August 13, 2022

No education and no food


The children in Myanmar continue to suffer. In addition to the catastrophic situation with regard to schooling, the country's economic situation is now driving more and more families into famine - unfortunately, as is so often the case, the weakest members of society are particularly affected.

Since opening up in 2010, the country had initially enjoyed an upward trend with an average annual growth rate of six percent. After the coup year of 2021, however, economic output fell by 17%. The World Bank is forecasting growth of a maximum of one percent for 2022; Myanmar is therefore far behind its Asian neighbors.

The economic situation is of course also reflected in society: since the coup in 2021, people there have lost more than half of their income on average, while the prices of basic foodstuffs have risen by up to 70 percent. The pandemic has made this situation even worse: 80 percent of families have to cope with huge income losses; 40 percent of the population lives below the national poverty line.

Many parents go without enough food so that their children have enough to eat. In many households, both the father and mother have lost their jobs. The job market is extremely poor and many are forced to send their children out to work. This is the only way they can afford the most important things in everyday life. However, this exacerbates the already extremely tense situation in the education sector: in addition to the many school closures in the country, more and more children and young people who could still go to school are now having to drop out in order to earn money for their families. Yet well-trained staff would be so vital for the country. In the last two years of the pandemic in particular, we have witnessed the lack of qualified doctors, nurses, IT experts, teachers and much more in Myanmar .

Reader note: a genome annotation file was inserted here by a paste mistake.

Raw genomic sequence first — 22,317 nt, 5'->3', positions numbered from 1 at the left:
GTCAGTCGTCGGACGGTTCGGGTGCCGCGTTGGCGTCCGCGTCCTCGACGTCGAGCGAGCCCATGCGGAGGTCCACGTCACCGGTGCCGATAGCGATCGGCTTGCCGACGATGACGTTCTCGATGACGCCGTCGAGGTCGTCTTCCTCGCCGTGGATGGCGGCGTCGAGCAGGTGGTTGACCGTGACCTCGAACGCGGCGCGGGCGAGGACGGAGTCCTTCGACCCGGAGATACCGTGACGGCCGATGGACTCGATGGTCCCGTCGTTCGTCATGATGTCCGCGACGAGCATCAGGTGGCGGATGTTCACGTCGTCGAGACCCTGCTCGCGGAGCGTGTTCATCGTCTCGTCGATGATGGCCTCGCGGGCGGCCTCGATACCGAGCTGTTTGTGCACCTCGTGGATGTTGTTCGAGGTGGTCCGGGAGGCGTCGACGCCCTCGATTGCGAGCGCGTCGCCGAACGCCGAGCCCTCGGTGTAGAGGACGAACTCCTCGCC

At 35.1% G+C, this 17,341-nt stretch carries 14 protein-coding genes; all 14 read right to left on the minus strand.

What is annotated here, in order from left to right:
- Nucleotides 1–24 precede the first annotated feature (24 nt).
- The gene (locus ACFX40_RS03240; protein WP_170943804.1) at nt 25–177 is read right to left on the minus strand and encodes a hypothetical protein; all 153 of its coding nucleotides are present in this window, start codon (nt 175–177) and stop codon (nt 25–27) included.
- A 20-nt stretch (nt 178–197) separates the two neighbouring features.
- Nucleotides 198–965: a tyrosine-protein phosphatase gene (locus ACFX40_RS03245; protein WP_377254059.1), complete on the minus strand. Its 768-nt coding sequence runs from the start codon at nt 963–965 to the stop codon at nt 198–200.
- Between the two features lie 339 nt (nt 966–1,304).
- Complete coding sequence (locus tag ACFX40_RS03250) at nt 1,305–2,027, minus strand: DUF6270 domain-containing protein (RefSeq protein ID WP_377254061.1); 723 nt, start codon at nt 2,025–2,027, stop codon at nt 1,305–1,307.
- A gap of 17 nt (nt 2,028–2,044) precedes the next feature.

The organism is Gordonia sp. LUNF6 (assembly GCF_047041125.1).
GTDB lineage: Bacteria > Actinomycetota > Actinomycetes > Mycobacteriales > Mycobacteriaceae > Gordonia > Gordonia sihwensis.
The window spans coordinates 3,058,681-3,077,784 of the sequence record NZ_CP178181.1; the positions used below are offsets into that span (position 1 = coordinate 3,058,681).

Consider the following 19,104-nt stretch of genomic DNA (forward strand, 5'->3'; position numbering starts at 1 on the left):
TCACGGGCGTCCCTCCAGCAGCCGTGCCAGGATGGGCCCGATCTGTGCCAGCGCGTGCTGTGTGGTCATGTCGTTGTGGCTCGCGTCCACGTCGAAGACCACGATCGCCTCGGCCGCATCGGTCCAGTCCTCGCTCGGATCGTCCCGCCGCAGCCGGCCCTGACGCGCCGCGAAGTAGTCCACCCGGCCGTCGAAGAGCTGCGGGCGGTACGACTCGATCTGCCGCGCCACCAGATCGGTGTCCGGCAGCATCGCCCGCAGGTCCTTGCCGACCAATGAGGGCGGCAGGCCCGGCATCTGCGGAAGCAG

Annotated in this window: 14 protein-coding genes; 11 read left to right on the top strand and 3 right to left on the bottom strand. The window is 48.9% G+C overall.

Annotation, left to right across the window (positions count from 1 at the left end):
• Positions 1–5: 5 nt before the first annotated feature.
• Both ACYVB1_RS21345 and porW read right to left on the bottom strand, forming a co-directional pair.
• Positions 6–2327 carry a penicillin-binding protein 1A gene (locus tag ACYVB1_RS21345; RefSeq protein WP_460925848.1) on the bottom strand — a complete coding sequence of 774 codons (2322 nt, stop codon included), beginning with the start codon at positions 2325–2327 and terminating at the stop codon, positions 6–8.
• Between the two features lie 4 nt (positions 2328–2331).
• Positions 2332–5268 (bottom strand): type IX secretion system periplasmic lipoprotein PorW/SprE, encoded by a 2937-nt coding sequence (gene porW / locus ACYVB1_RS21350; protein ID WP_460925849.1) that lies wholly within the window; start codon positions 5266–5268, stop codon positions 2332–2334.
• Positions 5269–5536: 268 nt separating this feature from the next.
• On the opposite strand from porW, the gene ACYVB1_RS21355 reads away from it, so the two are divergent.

However, with the current combination of hunger and poor education among the upcoming generation, there is hardly any room for hope here: on the contrary, it is to be expected that this trend will worsen if nothing is done to counteract it soon.

Unfortunately, the current government is not taking any measures to address this. The population is therefore dependent on help from NGOs and from abroad. We at Artemed Stiftung are doing our utmost to support our colleagues at the Irrawaddy River Doctors and at the mother and child center in Bogale. We listen to their reports during conference calls and read their monthly reports with great admiration. We are amazed at what the team manages to do under these difficult and dangerous conditions.

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